The overall net trade effect can then be computed as

NTEi=TCi,RECOWAS+TDi,RECOWAS+OTEi,ROW.

Revenue Implications of Tariff Changes

11. Based on the projected trade effects, the revenue implications are estimated. The change in revenues in the WAEMU would be the combined effect of changes in tariff income from imports from non-ECOWAS countries (higher tariff vs. lower import value) and tariff income from non-WAEMU ECOWAS countries (lower tariff vs. higher import value):

ΔRi=[Mi,ROWTDi][τECOWASτWAEMU][Mi,RECOWAS+TDi,RECOWAS]τWAEMU

In this equation, Mi,ROW and Mi,RECOWAS represent the value of imports from non-ECOWAS countries and non-WAEMU ECOWAS by country i, respectively. TDi,RECOWAS is the trade diversion from the non-ECOWAS countries to non-WAEMU ECOWAS countries. τECOWAS and τWAEMU are the average tariffs of the ECOWAS CET and the WAEMU’s CET, respectively.

Figure 2.
Figure 2.

WAEMU: Trade and Revenue Implications of the Tariff Change

Citation: IMF Staff Country Reports 2015, 101; 10.5089/9781475567595.002.A006

12. The changes in tariffs could have ambiguous effects on revenue across WAEMU countries. The elimination of tariffs on imports from other ECOWAS countries would decrease government revenue. However, the tariff increase for products from the non-ECOWAS countries could have a positive impact on revenues. Based on the assumptions in Box 1 and the preceding paragraph, revenues in Benin, Burkina Faso, Cote d’Ivoire, Niger, and Senegal could decrease by ½ to approximately 2½ percent from their 2013 level (Figure 3, chart 4). However, consistently with current trade profiles implying a low share of imports from non-WAEMU ECOWAS countries, revenues could increase by ½ to 3 percent in Guinea-Bissau, Mali, and Togo.

13. Data limitations prevent accounting for informal trade in the WAEMU. The decrease in government revenue may be higher in some countries if informal trade is taken into account. For instance, this may be the case in Benin where informal re-exports to Nigeria are estimated to contribute 2 percent of GDP to fiscal revenue (Box 2). The implementation of the ECOWAS CET is more likely to imply a stronger fall in imports for re-exports and hence the re-exports, implying a loss in import duty revenue as well as VAT revenue. Due to trade policy restrictions, Beninese importers can only reach the Nigerian market by declaring imported goods for domestic consumption, paying the VAT and re-exporting informally the goods to Nigeria.

WAEMU: Revenue Impact in Benin

The estimated revenue impact related to trade liberalization is much stronger in Benin than in other WAEMU countries due to Benin’s unique trade patterns dominated by informal trade with neighboring Nigeria. This Box provides more details on such trade and the potential revenue impact.

Benin’s trade with Nigeria mainly takes the form of informal re-exports to Nigeria due to trade restrictions on certain products. The proximity to Nigeria and a relatively porous border has made Benin the preferred platform for importing certain goods that Nigeria imposes outright bans or prohibitive tariffs. These products include frozen poultry, rice, used cars, and textiles. It is estimated that about 50 percent of imports going through the Port of Cotonou are destined for Nigeria. Overall, at least 20 percent of Benin’s GDP is generated through informal trade (World Bank, 2014).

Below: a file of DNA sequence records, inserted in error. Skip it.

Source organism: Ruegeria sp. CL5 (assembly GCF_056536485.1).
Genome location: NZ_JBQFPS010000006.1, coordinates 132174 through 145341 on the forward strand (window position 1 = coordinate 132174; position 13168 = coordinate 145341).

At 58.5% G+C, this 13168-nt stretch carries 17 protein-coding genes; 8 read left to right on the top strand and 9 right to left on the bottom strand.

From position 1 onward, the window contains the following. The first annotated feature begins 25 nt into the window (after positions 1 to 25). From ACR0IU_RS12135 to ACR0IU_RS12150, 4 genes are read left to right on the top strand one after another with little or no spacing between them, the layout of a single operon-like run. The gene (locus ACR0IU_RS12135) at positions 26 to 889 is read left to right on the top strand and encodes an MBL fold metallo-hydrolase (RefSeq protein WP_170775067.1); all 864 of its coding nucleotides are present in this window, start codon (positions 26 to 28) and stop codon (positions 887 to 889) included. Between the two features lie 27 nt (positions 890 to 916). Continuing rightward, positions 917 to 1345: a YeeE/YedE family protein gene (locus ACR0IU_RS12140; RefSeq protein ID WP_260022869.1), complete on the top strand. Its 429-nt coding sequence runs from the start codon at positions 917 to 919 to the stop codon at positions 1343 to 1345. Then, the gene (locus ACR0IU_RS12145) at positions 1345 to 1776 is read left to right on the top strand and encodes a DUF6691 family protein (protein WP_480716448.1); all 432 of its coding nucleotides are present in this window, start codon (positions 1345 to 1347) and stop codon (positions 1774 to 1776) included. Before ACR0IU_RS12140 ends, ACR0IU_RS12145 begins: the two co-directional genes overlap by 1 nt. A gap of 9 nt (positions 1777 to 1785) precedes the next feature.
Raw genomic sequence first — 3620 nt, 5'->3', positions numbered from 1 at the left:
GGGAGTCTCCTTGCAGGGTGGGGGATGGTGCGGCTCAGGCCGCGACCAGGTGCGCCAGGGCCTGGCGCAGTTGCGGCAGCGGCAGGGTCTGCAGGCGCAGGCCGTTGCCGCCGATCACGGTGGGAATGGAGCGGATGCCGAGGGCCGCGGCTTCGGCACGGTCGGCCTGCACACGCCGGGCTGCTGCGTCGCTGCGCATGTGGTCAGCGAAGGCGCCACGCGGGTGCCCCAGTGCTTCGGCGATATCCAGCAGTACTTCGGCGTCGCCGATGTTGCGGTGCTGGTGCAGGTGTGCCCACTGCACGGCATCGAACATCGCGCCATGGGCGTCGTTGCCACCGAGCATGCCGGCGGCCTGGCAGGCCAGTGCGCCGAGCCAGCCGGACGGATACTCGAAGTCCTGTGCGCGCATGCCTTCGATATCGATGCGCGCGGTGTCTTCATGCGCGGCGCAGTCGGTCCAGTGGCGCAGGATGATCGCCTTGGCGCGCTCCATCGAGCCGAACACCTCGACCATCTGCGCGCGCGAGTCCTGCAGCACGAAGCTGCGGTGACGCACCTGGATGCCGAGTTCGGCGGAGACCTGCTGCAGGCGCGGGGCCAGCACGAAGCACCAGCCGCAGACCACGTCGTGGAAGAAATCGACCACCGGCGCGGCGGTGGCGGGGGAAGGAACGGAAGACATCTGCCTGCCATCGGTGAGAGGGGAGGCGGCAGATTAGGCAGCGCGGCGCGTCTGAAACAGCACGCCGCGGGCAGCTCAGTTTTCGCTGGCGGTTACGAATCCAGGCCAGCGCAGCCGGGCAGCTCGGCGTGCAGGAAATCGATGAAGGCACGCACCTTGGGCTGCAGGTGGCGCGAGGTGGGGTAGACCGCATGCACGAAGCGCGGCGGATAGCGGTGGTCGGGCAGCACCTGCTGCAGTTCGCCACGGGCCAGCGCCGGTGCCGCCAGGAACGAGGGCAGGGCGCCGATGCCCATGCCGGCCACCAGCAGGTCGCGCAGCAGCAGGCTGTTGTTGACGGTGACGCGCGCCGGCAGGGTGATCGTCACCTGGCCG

These re-export activities are a significant source of tax revenue for Benin. The Beninese authorities reached an agreement with the Nigerian government to not re-export certain goods, so that the only way for Beninese importers to reach the Nigerian market is to first declare imported goods for domestic consumption, pay the VAT, and then re-export the goods informally to Nigeria. According to Geourjeon et al. (2008), the tax revenue gain stemming from this activity could be about 2 percent of GDP or 14 percent of total tax revenue. This highlights Benin’s fiscal dependence on informal re-export activities with Nigeria.

Trade liberalization in Nigeria would thus result in significant revenue losses in Benin. Based on customs data from 2009 to 2012, the impact of a full trade liberalization scenario in Nigeria is estimated to result in a revenue loss of at least 2 percent of GDP (Sola et al., 2013, FAD TA mission).

A06ufig02

Revenue Implications of a Full Liberalization of Nigeria’s Trade Regime1

(2011, In Percent of GDP)

Citation: IMF Staff Country Reports 2015, 101; 10.5089/9781475567595.002.A006

1 The tax revenue after liberalization is estimated based on the assumptions that potential losses due to full liberalization of Nigeria’s trade regime are distributed as 1/3 for customs revenue and 2/3 for goods and services tax revenueSources: IMF Staff estimates; and Beninese authorities.

References

  • World Bank (2014), “Benin Diagnostic Trade Integration Study (DTIS) Update: From rents to competitiveness’’.

  • Geourjon, A-M, Chambas, G and Laporte, B, 2008, “République du Bénin. Modernisation du système fiscal. Orientations et stratégie de réformes”, IMF, September.

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  • Sola, S., Parent, G., Russell, J., Ould Boilil, A and Barker, G., 2013, ”‘République du Bénin. Bilan des reformes et poursuite du renforcement de l’administration douanièreFAD, June.

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1

Prepared by William Gbohoui (University of Montreal), Karim Barhoumi, Larry Cui and Monique Newiak (all AFR).

2

Structure of the ECOWAS CET as in the version agreed upon by the region’s ministers in Praia in March 2013; details on the tariff bands applied to each tariff line are shown in WAEMU Regulation 23/2002/CM/UEMOA.

West African Economic and Monetary Union: Selected Issues
Author: International Monetary Fund. African Dept.